Community Psychiatric Centers
Monroeville, Greensburg, Monessen, and Wilkinsburg Pittsburgh

December 18, 2012

Autism and Violent Crimes: Let’s Look at the Numbers

Written by Dr. John Carosso

Recent events and speculation

The recent events in Connecticut are abhorrent and troubling beyond words. Our thoughts and prayers go out to the parents, families, and all those affected.

This incident is also raising speculation and fears that people with autism, or more specifically Asperger’s Disorder, are more likely to be considered dangerous or violent. Of course, we don't know the condition or diagnosis of the perpetrator; nevertheless, let’s begin now to squelch such foolish speculation.

Is it true that people with autism are more prone toward violent crime?

Short answer: NO

Let’s spell it out

A number of researchers including Hippler et al (2009) have found that rates of violent crime committed by individuals with Autism and Asperger’s Disorder is quite comparable to the population at large, i.e. 1.30% compared to 1.25% of the male population, respectively. Moreover, the bulk of the “violent” crimes committed by those with Autism were related to property offenses. Violence against people was found to be exceedingly rare.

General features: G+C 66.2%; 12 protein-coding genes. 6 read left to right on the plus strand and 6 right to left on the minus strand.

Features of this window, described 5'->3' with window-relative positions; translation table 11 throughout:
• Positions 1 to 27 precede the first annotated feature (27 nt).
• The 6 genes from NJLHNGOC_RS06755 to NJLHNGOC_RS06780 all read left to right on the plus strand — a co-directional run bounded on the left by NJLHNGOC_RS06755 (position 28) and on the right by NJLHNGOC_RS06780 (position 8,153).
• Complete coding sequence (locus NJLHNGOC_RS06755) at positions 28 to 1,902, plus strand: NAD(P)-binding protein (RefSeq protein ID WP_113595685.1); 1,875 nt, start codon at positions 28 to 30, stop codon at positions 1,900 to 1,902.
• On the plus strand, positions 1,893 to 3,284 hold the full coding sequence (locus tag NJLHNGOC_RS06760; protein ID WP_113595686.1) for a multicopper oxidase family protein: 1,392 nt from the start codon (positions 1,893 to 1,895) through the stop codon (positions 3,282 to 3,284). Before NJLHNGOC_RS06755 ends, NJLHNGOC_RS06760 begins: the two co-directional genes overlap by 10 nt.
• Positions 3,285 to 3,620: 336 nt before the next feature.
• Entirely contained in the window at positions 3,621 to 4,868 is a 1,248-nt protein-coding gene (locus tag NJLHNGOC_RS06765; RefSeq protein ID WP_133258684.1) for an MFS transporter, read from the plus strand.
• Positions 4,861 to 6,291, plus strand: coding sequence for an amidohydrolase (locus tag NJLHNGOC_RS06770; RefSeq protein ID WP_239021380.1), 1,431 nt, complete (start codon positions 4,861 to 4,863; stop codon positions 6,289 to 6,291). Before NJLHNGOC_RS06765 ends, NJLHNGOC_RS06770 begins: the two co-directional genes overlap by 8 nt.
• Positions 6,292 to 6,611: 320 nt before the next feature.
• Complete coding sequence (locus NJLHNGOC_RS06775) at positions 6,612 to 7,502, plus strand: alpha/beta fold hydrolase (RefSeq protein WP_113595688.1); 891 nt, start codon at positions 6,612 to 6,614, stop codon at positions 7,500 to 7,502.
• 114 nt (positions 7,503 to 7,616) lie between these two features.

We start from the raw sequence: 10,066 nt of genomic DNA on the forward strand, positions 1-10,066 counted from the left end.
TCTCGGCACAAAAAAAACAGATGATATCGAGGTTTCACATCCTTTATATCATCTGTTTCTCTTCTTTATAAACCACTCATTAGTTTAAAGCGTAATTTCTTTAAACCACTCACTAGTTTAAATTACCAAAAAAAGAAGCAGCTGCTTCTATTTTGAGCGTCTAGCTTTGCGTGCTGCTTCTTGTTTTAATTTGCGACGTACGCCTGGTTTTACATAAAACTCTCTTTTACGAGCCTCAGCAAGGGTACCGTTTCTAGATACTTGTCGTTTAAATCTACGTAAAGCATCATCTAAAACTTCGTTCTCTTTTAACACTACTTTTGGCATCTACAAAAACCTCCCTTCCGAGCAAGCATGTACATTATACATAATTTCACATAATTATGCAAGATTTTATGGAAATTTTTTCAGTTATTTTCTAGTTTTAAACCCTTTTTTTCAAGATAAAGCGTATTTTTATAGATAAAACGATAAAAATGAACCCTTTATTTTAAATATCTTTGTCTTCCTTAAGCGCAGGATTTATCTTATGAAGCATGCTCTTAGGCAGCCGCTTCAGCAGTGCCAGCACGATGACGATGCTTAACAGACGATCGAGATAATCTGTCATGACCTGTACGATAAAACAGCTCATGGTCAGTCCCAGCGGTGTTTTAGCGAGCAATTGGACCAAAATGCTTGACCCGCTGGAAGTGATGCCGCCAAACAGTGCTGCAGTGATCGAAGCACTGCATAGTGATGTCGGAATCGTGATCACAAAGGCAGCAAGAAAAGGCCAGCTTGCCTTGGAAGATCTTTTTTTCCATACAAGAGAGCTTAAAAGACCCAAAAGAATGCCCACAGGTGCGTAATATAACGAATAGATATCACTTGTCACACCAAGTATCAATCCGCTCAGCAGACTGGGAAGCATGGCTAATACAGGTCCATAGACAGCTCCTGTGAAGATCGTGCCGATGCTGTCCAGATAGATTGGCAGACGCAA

Hippler points out, for example:

“…in the case records spanning 22 years and 33 convictions, there were only three cases of bodily injury, one case of robbery and one case of violent and threatening behavior.”

The researchers have also found that the more severe the autism, the less likely to commit a violent crime.

Who hurts who?

Given the inherent communication and social deficits, individuals with autism may be more prone to shout-out or shove others in frustration, but violence with intent to harm is very rare. In fact, it’s abundantly clear that people with autism are far more likely to be the victim of various forms of crime, abuse, bullying, and mistreatment than they would ever perpetrate on others.

Let’s Wait for Facts

We’ll see how this story unfolds. Either way, it’s obvious the Connecticut perpetrator was extraordinarily disturbed; in no way should we cast aspersions on an entire group of individuals based on happenstance. Now, please help others to understand that people with autism need our support and compassion; in no way are they to be feared, maligned, or stereotyped.

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